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Welcome, Sister Death

Monday, August 8, 2016

True Self/False Self: Week 2

Welcome, Sister Death
Monday, August 8, 2016

Some form of suffering or death—psychological, spiritual, relational, or physical—is the only way we will loosen our ties to our small and separate false self. Only then does the larger Self appear, which we would call the Risen Christ, the soul, or perhaps the True Self. The physical process of transformation through dying is expressed eloquently by Kathleen Dowling Singh, a woman who has spent her life in hospice work: “The ordinary mind [the false self] and its delusions die in the ‘Nearing Death Experience.’ As death carries us off, it is impossible to any longer pretend that who we are is our ego. The ego is transformed in the very carrying off.” [1] This is why so many spiritual teachers say we must die before we die.

The overly defended ego is where we reside before these much needed deaths. The True Self (or “soul”) becomes real to us only after we have walked through death and come out much larger and wiser on the other side. This is what we mean by transformation, conversion, or enlightenment.

Anything less than the death of the false self is useless religion. We do not need any more “super Catholic” false selves, or souped-up anything. The manufactured false self must die for the True Self to live, or as Jesus himself puts it, “Unless I go, the Spirit cannot come” (John 16:7). This is rather clear but also devastating news. Theologically speaking, Jesus (a good individual person) had to die for the Christ (the universal presence) to arise. This is the universal pattern of transformation. Letting go of the original “good person” that we are is always a huge leap of faith precisely because it is all that we know at that point. God surely understands this. What has to die is not usually bad; it is just extraneous to our essence, and thus gets in the way. Yet immature religion keeps decorating up this “non-being” instead of letting go of its pretenses altogether.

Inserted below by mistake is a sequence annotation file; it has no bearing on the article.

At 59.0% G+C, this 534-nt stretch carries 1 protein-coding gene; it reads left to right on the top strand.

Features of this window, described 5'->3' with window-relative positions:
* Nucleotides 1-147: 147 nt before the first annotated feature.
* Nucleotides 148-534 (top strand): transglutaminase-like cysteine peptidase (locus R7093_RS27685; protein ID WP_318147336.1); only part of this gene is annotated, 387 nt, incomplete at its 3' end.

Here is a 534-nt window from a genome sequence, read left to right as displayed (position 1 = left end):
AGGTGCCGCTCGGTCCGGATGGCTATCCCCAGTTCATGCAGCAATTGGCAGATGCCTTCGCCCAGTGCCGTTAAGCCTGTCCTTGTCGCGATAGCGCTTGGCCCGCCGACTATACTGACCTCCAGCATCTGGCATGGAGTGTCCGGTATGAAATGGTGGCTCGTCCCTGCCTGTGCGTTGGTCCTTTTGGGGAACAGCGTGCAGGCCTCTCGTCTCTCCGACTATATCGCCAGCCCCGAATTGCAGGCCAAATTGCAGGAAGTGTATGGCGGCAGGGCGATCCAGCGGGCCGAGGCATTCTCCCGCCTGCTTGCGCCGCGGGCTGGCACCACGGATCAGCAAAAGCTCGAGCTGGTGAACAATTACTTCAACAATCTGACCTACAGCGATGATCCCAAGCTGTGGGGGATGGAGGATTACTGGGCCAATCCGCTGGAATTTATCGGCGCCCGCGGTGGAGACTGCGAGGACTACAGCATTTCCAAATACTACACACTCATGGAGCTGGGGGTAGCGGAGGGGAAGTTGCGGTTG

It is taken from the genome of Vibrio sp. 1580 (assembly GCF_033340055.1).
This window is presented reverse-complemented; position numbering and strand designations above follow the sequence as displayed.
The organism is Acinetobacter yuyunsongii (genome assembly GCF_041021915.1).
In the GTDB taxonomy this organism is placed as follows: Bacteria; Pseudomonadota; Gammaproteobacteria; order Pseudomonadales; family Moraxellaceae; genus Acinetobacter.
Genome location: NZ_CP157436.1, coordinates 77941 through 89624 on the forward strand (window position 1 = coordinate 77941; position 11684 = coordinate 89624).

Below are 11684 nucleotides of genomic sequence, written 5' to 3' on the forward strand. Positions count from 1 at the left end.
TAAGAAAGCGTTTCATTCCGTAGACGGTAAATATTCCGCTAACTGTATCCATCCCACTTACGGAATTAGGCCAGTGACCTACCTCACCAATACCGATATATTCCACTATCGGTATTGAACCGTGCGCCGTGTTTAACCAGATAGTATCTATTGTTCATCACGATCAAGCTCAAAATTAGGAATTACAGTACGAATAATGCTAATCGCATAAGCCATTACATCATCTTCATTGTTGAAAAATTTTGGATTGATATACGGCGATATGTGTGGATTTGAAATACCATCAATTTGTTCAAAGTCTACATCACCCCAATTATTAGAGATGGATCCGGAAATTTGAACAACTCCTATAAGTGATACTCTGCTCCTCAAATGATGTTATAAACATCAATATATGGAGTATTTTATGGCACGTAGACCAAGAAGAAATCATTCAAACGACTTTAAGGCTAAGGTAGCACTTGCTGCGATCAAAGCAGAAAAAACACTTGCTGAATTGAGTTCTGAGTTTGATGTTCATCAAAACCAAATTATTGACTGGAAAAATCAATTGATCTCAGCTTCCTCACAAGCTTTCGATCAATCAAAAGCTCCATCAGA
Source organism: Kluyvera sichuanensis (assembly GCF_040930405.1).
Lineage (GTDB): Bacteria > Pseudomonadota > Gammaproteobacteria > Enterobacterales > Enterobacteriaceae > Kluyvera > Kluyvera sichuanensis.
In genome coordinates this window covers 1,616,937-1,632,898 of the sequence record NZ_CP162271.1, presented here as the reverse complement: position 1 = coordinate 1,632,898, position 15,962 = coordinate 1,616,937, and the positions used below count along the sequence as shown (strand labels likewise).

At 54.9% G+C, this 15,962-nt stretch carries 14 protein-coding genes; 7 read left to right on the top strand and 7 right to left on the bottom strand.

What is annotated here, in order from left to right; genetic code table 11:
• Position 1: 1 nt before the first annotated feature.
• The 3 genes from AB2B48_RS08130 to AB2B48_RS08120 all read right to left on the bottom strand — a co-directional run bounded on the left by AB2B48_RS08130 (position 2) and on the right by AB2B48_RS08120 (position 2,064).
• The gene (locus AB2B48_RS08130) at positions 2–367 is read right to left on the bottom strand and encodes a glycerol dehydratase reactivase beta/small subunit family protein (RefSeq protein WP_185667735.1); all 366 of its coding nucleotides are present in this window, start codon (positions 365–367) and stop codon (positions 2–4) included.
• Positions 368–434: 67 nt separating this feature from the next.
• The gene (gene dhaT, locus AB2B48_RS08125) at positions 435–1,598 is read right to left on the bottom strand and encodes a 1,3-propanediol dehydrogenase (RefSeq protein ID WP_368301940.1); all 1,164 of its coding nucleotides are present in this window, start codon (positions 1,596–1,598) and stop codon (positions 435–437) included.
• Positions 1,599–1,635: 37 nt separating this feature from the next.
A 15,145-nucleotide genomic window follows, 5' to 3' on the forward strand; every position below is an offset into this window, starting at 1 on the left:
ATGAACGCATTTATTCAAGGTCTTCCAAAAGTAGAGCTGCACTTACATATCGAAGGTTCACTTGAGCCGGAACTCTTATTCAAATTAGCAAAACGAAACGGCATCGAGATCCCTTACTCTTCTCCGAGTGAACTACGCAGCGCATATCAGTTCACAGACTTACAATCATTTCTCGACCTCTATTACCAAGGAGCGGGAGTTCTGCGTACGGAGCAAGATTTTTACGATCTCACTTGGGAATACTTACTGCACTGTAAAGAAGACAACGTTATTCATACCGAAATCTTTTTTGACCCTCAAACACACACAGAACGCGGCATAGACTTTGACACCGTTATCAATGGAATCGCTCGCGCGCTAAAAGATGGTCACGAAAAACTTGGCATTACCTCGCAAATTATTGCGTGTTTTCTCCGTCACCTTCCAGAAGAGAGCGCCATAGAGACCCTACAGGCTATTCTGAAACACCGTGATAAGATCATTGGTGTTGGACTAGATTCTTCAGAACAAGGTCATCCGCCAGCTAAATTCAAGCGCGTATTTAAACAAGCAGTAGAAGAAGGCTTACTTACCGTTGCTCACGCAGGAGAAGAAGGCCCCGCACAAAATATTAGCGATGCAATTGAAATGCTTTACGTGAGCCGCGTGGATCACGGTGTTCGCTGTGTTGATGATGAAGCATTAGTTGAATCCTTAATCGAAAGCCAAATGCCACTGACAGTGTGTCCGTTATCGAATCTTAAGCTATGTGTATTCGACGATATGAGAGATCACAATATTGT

Your True Self is that part of you that sees truthfully and will live forever. It is divine breath passing through you. Your false self is that part of you that is constantly changing and will eventually die anyway. It is in the world of passing forms and yet it sees itself as a central reference point—which is never really true. The false self is passing, tentative, or as the Hindus and Buddhists might say, “empty.”

Mature religion helps us speed up the process of dying to the false self—or at least to stop fighting its eventual demise. This is why saints live in such a countercultural way. Dying is a gradual free fall anyway, so we might as well jump in and cooperate.  It is much easier to offer a conscious, free yes to death ahead of time before it is finally forced upon us on our deathbed or in some tragedy. St. Francis said it well: “Welcome, Sister Death!” All forms of dying are like a helpful companion or nurse. Only the false self sees death as an enemy or an ending. For the false self, death is surely an ending; for the True Self death is an expanding.

Gateway to Silence:
God in me loves God in everything.

[1] Kathleen Dowling Singh, The Grace in Dying (HarperOne: 1998), 219.

Adapted from Richard Rohr, Immortal Diamond: The Search for Our True Self (Jossey-Bass: 2013), 62-64

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